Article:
Share this post


Link to post
Share on other sites

Butch Hancock wrote--and I think Ernie Els said this too--that the putting stroke is exactly like a shortened golf swing. An arc, where the club face opens as you take the putter back, squares up at impact, and closes in the follow through. I disagree completely.

The arc part is why I don't like the rigid-triangle, shoulder movement only putting stroke that most use today.

Share this post


Link to post
Share on other sites

Set 10 balls up in a circle around the hole on the practice green. If you can get to the point where you can make 6 out of 10, youre a pretty decent putter.

Share this post


Link to post
Share on other sites

I agree with you Tom.

There are so many different putting strokes where they all work and they all have a few things in common.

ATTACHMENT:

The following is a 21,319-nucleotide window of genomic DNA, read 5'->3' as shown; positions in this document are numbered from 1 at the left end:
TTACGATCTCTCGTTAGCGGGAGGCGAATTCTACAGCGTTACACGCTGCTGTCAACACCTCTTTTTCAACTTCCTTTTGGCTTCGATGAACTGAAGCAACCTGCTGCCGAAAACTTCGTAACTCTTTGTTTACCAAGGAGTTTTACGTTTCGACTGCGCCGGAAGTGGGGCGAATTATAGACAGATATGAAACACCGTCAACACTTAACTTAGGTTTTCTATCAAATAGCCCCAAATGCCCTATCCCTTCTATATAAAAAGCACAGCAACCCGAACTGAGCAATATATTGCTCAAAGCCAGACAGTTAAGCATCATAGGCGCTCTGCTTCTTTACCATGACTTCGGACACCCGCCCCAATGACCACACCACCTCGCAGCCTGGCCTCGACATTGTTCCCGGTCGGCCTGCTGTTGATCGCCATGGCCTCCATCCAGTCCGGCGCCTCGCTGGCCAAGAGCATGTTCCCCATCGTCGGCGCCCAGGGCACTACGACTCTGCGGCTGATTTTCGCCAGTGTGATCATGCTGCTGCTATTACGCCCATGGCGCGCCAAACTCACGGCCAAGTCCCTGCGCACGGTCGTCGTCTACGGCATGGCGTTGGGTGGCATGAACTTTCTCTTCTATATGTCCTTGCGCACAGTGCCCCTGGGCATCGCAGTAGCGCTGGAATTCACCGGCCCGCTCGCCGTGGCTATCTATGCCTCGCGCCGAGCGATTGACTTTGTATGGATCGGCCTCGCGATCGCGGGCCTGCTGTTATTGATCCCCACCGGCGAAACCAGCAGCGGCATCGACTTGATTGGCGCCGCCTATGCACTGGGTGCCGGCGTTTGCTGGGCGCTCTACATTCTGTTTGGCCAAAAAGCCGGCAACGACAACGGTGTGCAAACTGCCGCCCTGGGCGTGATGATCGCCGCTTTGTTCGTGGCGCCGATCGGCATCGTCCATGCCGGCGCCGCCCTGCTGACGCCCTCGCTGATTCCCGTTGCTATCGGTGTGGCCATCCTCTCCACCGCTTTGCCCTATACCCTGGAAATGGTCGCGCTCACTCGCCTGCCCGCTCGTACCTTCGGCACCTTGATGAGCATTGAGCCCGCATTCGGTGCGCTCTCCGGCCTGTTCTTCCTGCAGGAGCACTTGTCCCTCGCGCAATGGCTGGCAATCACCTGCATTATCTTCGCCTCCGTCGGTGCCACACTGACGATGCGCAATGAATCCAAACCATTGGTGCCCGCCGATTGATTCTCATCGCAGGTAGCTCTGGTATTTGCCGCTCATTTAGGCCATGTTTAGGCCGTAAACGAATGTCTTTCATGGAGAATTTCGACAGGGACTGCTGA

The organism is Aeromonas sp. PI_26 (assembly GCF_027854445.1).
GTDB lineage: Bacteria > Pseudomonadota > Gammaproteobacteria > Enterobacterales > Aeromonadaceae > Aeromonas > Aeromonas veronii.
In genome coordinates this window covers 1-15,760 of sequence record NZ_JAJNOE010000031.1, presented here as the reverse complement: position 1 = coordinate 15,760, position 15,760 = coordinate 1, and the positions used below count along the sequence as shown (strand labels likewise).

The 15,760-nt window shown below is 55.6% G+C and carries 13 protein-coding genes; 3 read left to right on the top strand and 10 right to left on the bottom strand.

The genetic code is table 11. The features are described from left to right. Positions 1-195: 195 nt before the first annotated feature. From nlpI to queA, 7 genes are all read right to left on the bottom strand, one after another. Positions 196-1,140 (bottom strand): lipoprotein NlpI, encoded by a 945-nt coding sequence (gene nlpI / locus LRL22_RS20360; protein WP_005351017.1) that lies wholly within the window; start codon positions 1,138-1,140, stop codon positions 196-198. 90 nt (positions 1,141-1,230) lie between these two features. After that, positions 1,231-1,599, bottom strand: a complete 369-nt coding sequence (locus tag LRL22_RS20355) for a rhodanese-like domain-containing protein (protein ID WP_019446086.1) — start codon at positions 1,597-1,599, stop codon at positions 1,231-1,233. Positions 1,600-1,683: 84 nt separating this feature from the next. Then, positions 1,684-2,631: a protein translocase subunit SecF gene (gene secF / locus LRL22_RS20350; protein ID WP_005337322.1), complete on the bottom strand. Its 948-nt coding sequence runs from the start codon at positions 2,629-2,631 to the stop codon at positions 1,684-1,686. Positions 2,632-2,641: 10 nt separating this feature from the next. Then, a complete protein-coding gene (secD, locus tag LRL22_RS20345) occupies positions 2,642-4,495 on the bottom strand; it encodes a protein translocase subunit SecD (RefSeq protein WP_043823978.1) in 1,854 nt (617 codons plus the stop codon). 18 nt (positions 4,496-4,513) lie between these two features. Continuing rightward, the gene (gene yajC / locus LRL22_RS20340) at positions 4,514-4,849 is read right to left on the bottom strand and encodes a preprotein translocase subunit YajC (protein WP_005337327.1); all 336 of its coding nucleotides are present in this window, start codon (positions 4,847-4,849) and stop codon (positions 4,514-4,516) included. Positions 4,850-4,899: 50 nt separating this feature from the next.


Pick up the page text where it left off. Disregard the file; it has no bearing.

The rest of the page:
For the OP with 40+ putts per round, work on the tempo of your stroke and learn how it relates to how fast your ball rolls on the grass. This should take away 8-10 putts per round at least.

If an issue is green reading, work on your speed control and you will start to see a better line. If you aren't getting the ball started online and the face is coming in at an odd angle, working on controlling the tempo of your stroke will help you square the face to your line.

Share this post


Link to post
Share on other sites

Getting over the first putting hump is all about distance control. That makes lag putts easier and cuts down on 3 putts. Then you need to make 5 footers automatic. And last you need to learn how to make 10 footers. That's my theory at least, I haven't passed step 2.

Share this post